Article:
After yet another container loss, the shores of Galicia, Asturias and Cantabria (Spain), along the Atlantic coast, are under siege from a relentless tide of microplastics. Those small particles washing ashore are plastic pellets, which are the raw material used to manufacture all plastic items.
Plastic pellets, whether derived from virgin material, recycled sources or biomass, constitute the primary building blocks for the majority of plastic products. The European Commission’s Proposal for a Regulation on preventing pellet losses to reduce microplastic pollution represents a necessary step towards addressing plastic pollution and the associated harms to human health and the environment. Plastic pellets, flakes, dust and powders are tiny and hazardous microplastics spilled and lost across the plastic supply chain, contributing to widespread, chronic and avoidable pollution impacting every EU country surveyed1. Effectively preventing pellet loss requires a comprehensive supply chain approach, applying measures to all operators at every stage of the supply chain.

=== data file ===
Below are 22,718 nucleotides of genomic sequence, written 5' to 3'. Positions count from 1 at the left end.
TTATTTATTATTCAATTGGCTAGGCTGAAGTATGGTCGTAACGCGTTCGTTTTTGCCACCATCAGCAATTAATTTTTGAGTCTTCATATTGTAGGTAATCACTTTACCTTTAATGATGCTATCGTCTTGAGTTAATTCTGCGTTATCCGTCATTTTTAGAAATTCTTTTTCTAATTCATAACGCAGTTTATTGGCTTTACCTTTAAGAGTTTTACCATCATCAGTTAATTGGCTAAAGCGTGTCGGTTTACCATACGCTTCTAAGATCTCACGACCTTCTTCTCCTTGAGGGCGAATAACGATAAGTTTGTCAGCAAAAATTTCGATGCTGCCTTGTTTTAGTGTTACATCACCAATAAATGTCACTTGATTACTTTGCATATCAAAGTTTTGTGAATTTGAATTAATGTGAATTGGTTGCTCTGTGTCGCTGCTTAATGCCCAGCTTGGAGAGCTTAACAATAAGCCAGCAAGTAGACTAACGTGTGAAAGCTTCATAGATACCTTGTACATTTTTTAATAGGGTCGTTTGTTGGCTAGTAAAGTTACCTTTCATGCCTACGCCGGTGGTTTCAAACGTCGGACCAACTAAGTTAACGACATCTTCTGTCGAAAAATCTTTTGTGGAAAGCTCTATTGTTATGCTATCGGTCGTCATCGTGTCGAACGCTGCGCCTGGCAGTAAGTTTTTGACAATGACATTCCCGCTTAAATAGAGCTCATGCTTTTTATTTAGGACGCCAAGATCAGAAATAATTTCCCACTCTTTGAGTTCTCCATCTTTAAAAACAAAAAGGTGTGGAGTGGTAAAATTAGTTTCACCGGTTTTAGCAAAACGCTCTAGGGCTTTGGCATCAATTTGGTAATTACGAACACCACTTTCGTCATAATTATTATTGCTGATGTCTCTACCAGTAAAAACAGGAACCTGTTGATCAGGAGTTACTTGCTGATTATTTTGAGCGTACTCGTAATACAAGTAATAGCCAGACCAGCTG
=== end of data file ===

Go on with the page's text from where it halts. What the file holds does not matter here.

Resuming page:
The exponential expansion of the production of raw plastic materials since 2005 has resulted in increased waste generation and over 170 trillion plastic particles in the world’s oceans. Virtually all plastic products are derived from plastic pellets, flakes and powders (hereinafter referred to simply as pellets), meaning the transboundary shipment of pellets has also drastically expanded. Due to pellets’ size and current handling across the supply chain, they often end up in the environment and are one of the largest sources of primary microplastic pollution. In response, the European Union (EU) should take all necessary steps to regulate plastic pellets across the plastic supply chain and effectively reduce the amount of pellets that end up in the environment.
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